Student complaints against universities rose by a quarter in 2012 amid the rise in tuition fees, according to a report by a higher education watchdog.
The Office of the Independent Adjudicator (OIA) received a record 2,012 complaints about institutions in England and Wales last year, up from 1,605 the previous year.
The rise, which comes in the year that fees were tripled to a maximum of £9,000, is expected to continue as students feel the effect of the hike, the OIA warned.
"This is another record year, representing a 25% increase on complaints received in 2011," the adjudicator said in its annual report.
"The upward trend shows no sign of slowing down and the expectation is that complaint numbers will continue to rise as the impact of increased fees is felt."
OIA chief executive Rob Behrens said: "We haven't seen the full impact of the fee increase yet, because most complaints are from third year students and the fees do not apply to them yet.
"What I think has happened is the debate about the fees has been in the public domain.
"The government is encouraging students to behave like consumers and I think that has had an impact."
He added: "Changes of the order we have seen in the last couple of years mean complaints will continue to rise and probably will accelerate."
In total, student complaints have increased for the seventh year in a row, the OIA said.
Most complaints were over issues that students believed had affected their academic progress or final results.
"These are important matters that can have a significant bearing on a student's future," Mr Behrens said.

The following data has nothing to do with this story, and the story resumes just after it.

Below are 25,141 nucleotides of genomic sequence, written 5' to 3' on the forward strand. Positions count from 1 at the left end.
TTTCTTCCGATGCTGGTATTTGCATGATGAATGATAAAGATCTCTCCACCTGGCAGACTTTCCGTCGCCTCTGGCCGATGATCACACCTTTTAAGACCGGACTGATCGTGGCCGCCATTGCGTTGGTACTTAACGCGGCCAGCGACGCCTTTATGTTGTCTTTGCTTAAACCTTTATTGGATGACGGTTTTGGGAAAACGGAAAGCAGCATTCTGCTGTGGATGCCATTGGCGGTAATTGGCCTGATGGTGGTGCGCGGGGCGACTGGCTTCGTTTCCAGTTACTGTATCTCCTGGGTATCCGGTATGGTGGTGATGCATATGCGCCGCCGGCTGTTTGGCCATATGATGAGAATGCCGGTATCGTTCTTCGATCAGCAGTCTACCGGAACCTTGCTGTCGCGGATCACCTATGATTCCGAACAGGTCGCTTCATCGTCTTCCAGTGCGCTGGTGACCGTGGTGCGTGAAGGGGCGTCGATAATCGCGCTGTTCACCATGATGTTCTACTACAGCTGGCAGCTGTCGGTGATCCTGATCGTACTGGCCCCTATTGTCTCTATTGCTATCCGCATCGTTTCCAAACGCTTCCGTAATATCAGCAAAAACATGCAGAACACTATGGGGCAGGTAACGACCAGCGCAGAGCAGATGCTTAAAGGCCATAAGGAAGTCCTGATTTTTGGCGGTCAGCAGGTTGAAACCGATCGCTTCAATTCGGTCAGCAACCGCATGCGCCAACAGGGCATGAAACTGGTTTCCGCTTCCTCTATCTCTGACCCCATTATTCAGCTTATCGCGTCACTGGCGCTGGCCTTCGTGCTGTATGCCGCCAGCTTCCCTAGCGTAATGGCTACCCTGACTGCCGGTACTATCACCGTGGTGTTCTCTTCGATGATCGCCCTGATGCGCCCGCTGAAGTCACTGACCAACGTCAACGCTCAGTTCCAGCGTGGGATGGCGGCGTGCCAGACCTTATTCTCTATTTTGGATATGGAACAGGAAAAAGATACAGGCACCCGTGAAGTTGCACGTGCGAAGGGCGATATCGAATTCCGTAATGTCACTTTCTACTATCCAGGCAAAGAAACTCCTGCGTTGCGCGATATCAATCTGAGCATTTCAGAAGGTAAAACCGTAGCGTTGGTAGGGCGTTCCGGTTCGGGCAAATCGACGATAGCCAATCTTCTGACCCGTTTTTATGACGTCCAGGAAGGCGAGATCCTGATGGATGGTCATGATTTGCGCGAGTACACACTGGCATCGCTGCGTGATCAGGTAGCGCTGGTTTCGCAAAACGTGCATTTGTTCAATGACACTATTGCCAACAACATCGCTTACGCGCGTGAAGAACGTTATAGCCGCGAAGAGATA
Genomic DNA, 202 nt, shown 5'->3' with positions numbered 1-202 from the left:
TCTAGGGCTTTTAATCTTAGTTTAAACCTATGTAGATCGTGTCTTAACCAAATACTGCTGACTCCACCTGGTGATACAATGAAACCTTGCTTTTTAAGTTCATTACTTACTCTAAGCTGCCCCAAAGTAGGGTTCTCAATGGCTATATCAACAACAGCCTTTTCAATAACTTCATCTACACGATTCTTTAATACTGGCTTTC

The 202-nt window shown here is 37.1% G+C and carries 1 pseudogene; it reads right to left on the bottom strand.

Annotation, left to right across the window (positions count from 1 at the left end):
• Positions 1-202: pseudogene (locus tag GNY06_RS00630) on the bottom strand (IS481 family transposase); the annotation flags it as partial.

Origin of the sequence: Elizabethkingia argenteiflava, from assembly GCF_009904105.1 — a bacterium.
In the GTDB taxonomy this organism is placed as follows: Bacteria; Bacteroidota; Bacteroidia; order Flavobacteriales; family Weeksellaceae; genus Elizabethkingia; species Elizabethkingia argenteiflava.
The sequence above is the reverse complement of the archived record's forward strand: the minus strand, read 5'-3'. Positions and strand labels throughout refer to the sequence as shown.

The grievances cover everything from issues over a student's academic status to discrimination, disciplinary matters and misconduct, such as plagiarism.
The majority (69%) related to academic status, the adjudicator said, which "reflects the importance to students of achieving a first class or upper second class honours degree, or postgraduate qualification".
The OIA received the most complaints about business and administrative studies courses, followed by subjects allied to medicine.
"Students whose courses lead directly or comprise a step towards a professional qualification remain the most likely to complain," the report said.
Of the complaints dealt with by the OIA last year, more than half (59%) were found to be "not justified".
Around 8% were partly justified, 4% were justified, 6% were settled and the others were not eligible, suspended or withdrawn.
It added that in cases where the complaint was justified or partly justified, the OIA made recommendations on steps the university should take, or the compensation that should be paid.
The OIA recommended that universities pay a total of £189,892 in compensation to students last year, the report said.
It also named London South Bank University for failing to comply with its recommendations.
It is the third time that the adjudicator has taken this step.
"We go through quite a rigorous process of alerting universities to what they have to do to avoid being named for non-compliance," Mr Behrens said.
"London South Bank University was not able to convince us that they had done sufficient to avoid being named."